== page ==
pastel blue hallway/entryway with retro sideboard, large sound mirror, blue lamp and wooden flooring

(Image credit: Jonathan Adler)

When it comes to adding a sense of space to your entryway, mirrors are a natural choice. This space is the first space people see in your home, so it is important to stage them well – to make the room appear spacious – and invite guests indoors. 

The  CMO at String Furniture (opens in new tab), Bo Hellberg recommends keeping the area around your mirror clutter-free – and encourages you to invest only in functional items in this small space. 

'Keep it simple and don’t clutter,' he says. 'Start from everyday functions and  think about how to make those functions elegant. Like a simple mirror or pendant light. Or stylish hooks to hang anything that looks good.'

4. Continue staging your exteriors

Mirror in small backyard

(Image credit: Alamy)

Mirror staging is impactful in your interiors, but there is no reason why you can't introduce its power into your garden ideas (opens in new tab) too. Anne Haimes, the design director and founder of Anne Haimes Interiors (opens in new tab)suggests 'strategically [hanging] a mirror' on a single wall or fence to 'reflect the best of your garden' and make the space feel consequently larger.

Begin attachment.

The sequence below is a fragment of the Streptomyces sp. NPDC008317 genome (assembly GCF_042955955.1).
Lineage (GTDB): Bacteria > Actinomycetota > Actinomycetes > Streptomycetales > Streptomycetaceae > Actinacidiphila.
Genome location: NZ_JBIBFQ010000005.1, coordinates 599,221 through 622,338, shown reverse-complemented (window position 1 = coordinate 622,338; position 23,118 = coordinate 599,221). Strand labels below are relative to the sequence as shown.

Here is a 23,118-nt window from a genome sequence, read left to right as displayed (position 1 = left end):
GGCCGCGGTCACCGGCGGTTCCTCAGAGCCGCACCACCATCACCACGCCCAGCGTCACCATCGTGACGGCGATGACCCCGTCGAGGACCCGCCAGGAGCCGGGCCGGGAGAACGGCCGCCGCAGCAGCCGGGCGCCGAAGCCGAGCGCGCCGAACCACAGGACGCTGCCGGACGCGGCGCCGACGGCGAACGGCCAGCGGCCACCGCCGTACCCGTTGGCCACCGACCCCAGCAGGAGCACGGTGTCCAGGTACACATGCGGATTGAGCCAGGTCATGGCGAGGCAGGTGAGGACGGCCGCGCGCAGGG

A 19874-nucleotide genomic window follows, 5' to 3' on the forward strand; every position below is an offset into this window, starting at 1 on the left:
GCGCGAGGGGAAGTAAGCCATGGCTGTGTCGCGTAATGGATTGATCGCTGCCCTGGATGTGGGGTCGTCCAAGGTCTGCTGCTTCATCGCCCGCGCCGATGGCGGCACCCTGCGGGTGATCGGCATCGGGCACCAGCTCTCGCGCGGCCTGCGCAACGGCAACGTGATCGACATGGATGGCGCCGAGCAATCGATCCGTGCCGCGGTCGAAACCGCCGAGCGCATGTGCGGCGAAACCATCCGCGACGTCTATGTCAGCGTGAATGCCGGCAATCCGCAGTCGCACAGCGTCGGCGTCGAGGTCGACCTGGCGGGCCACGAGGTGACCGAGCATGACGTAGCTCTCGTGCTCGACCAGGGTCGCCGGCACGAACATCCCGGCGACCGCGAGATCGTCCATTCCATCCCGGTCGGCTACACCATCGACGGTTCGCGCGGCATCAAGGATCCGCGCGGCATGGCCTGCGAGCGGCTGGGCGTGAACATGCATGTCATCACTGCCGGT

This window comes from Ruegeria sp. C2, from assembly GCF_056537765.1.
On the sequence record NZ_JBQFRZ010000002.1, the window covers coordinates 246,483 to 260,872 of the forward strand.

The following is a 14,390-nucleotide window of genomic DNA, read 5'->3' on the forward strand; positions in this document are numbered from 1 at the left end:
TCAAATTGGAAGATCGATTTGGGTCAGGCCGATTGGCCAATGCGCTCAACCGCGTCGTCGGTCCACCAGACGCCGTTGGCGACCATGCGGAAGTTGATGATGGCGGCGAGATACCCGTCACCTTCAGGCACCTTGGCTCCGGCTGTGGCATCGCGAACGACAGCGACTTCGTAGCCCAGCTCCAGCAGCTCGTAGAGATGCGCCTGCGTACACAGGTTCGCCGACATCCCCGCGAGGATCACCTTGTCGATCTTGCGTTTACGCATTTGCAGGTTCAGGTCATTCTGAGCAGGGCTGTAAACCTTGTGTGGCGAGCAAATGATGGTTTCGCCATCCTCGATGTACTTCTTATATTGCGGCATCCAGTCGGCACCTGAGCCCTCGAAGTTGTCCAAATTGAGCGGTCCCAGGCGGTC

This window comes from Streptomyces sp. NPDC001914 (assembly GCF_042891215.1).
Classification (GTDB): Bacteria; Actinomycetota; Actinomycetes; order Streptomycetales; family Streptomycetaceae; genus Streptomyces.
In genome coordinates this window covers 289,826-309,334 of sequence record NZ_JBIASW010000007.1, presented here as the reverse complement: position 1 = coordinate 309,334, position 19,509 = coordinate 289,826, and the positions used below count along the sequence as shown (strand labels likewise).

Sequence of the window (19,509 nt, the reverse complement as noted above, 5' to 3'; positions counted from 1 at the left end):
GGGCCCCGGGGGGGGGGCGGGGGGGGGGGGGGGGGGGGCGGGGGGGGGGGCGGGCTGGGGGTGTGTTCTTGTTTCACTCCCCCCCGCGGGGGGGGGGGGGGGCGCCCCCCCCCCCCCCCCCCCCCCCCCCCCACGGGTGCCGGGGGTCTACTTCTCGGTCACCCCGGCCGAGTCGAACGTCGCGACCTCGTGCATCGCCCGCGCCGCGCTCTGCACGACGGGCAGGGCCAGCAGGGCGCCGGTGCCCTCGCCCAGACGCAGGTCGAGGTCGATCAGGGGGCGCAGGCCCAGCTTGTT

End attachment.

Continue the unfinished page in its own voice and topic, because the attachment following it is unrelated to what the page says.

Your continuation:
One outdoor mirror will elevate your small space garden ideas seamlessly, whilst creating a talking point for all who pass through your exteriors. 

5. Avoid opting for too many mirrors

Decorating with mirrors

(Image credit: Future/Mark Bolton)

Designers are known for their ability to curate mirrors in their decorating ideas,  but what should you do if you're looking to sell your home? Carolyn Gagnon (opens in new tab), a Licensed Real Estate Salesperson with Compass urges you to limit the number you have around your property – and strategically place the ones you have to showcase your home's best assets. 

'Mirrors are more than just a beautiful piece of art, they're also extremely useful and practical, especially when it relates to staging and selling a property,' she says.

'When positioning a mirror, think of where it can add more emphasis to a room, such as the reflection of a beautiful fireplace, and where it can bring the illusion of more space. With all of this in mind, it is best to avoid reflecting a window with a bad view – and of course don't go overboard with a house of mirrors.'

Megan Slack
Megan Slack

Megan is the News and Trends Editor at Homes & Gardens. She first joined Future Plc as a News Writer across their interiors titles, including Livingetc and Real Homes. As the News Editor, she often focuses on emerging microtrends, sleep and wellbeing stories, and celebrity-focused pieces. Before joining Future, Megan worked as a News Explainer at The Telegraph, following her MA in International Journalism at the University of Leeds. During her BA in English Literature and Creative Writing, she gained writing experience in the US while studying in New York. Megan also focused on travel writing during her time living in Paris, where she produced content for a French travel site. She currently lives in London with her antique typewriter and an expansive collection of houseplants.